As with Tokunaga's statement, it will be assumed that Li is unavailable because he will not be testifying at the trial. If he does choose to testify, his statements would not be admissible as statements against penal interest. There is also no dispute that Li's statements were against his penal interest. The only question is whether there are corroborating circumstances of trustworthiness.
As with Tokunaga's statement, the government relies only on other evidence consistent with Li's statements. The government again ignores the issue of whether the circumstances of the giving of the statements supports trustworthiness.
The statements were given to the Union president who was investigating possible kickbacks to Hogan or others. It would have been obvious that admissions of making kickbacks would be against Li's penal interest. Li obviously knew that any admission as to paying kickbacks would be against his penal interest. In initially admitting that he made payments to Hogan in order to influence the award of contracts, Li did not seek to shift blame between himself and Hogan. Assuming Li does not take the stand, those statements are admissible against all defendants as statements against penal interest.
After making the initial admissions, however, Li began to seek to shift blame to the other defendants. He claimed that he only began making payments because Hogan threatened him, thereby seeking to portray Hogan as the primary instigator of the scheme. Li also claimed that Tokunaga was the one who made the payments. That statement seeks to shift blame to Tokunaga and is inconsistent with the government's documentary evidence that Tokunaga made only one payment. The evidence about threats and the statement "I know. Kito paid the monies." is not admissible against the other defendants because lacking sufficient indicia of trustworthiness.
The statement "I know. Kito paid the monies." is still admissible against Li as an admission by a party. Fed. R. Evid. 801(d)(2)(A). However, since not admissible against Tokunaga, mention of Kito must be omitted from any testimony Kurshenbaum gives. If the government intends to present evidence of this statement, Kurshenbaum should be instructed to only testify that Li said "I know. Someone else paid the monies." Entirely deleting the second sentence was considered, but it is necessary for completeness.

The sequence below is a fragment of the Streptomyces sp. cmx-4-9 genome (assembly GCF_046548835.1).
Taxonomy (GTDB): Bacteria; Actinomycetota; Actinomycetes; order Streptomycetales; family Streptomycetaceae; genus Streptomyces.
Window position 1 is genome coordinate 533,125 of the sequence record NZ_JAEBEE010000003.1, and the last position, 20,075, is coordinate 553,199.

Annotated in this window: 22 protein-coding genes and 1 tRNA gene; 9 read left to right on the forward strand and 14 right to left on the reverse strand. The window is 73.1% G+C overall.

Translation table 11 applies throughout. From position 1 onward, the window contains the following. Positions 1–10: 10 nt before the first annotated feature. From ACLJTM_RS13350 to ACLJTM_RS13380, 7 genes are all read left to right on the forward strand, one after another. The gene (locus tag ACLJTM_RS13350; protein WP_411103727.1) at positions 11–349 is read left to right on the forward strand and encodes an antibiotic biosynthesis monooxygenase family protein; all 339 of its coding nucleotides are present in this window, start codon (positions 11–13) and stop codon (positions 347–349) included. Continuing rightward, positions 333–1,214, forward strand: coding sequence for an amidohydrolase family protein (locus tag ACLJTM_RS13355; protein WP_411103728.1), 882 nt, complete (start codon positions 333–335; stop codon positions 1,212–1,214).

The government does not intend to present evidence that Li stated Hogan threatened him with an axe. Hogan opposes admission of that statement, while Li has indicated he wants it in. Li may be raising a coercion defense, though he has not formally made such a representation. Contrary to Li's contention, the statement as to the axe is not necessary for completeness. It will not come in as part of the government's case. Also, the government is not to elicit any testimony from Kurshenbaum as to any other statements of Li that threats were made by Hogan. Threats are not necessary to prove the government's case.
Still to be considered are the statements to Hayes.
These statements were made after Li had been indicted, when he clearly knew the statements would be against penal interest. They were made to a friend, not an investigator. In the conversation, Li did not attempt to shift blame to the other defendants. He states that Tokunaga made one payment, but also admits that he reimbursed Tokunaga for the payment. He also does not attempt to blame Hogan for forcing him into the relationship through threats of violence. Assuming Li does not take the stand, the statements to Hayes will be admissible against Tokunaga and Hogan as statements against interest.
With the exception of the statement about Kito paying money, the statements are admissible against all the defendants. The statement about Kito, once redacted to omit Tokunaga's name and with an appropriate limiting instruction being given, is not a basis for granting severance for either Tokunaga or Hogan. See United States v. Strickland, 935 F.2d 822, 826 (7th Cir.), cert. denied, 112 S. Ct. 324 (1991); United States v. Chrismon, 965 F.2d 1465 (7th Cir. 1992).
IT IS THEREFORE ORDERED that:
(1) Defendants' [1,2,3] motion to dismiss and request for discovery and hearing  is denied.
(2) Defendants' [1,2] motion to dismiss count four for failure to state an offense  is denied.
(3) Defendant Li's  motion to preclude hearsay  is denied.
(4) Defendant Tokunaga's  motion to preclude admission of a portion of defendant Li's alleged statement implicating Tokunaga is granted in part and denied in part and his alternative motion for severance is denied.
(5) Defendant Hogan's  motion for severance is denied.
(6) Government's motion in limine to admit evidence pursuant to Rule 404(b) is denied.
William T. Hart
UNITED STATES DISTRICT JUDGE
Dated: APRIL 1, 1994